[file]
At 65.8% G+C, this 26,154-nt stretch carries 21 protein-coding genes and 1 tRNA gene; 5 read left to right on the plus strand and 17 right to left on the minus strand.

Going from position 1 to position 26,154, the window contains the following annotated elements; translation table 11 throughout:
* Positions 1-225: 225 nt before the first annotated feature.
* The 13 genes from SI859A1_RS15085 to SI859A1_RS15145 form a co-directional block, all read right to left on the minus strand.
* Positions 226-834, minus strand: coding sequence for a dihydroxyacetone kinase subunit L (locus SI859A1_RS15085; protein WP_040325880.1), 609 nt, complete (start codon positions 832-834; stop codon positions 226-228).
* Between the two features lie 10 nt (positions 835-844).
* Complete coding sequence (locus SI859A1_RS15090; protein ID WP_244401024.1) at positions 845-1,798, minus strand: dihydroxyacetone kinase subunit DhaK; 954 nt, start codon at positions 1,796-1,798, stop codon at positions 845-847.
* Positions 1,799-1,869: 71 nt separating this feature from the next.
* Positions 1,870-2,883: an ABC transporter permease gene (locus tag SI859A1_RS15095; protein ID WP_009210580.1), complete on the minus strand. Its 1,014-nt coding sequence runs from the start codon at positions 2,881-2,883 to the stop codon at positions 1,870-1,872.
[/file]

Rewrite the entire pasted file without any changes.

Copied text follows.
At 65.8% G+C, this 26,154-nt stretch carries 21 protein-coding genes and 1 tRNA gene; 5 read left to right on the plus strand and 17 right to left on the minus strand.

Going from position 1 to position 26,154, the window contains the following annotated elements; translation table 11 throughout:
* Positions 1-225: 225 nt before the first annotated feature.
* The 13 genes from SI859A1_RS15085 to SI859A1_RS15145 form a co-directional block, all read right to left on the minus strand.
* Positions 226-834, minus strand: coding sequence for a dihydroxyacetone kinase subunit L (locus SI859A1_RS15085; protein WP_040325880.1), 609 nt, complete (start codon positions 832-834; stop codon positions 226-228).
* Between the two features lie 10 nt (positions 835-844).
* Complete coding sequence (locus SI859A1_RS15090; protein ID WP_244401024.1) at positions 845-1,798, minus strand: dihydroxyacetone kinase subunit DhaK; 954 nt, start codon at positions 1,796-1,798, stop codon at positions 845-847.
* Positions 1,799-1,869: 71 nt separating this feature from the next.
* Positions 1,870-2,883: an ABC transporter permease gene (locus tag SI859A1_RS15095; protein ID WP_009210580.1), complete on the minus strand. Its 1,014-nt coding sequence runs from the start codon at positions 2,881-2,883 to the stop codon at positions 1,870-1,872.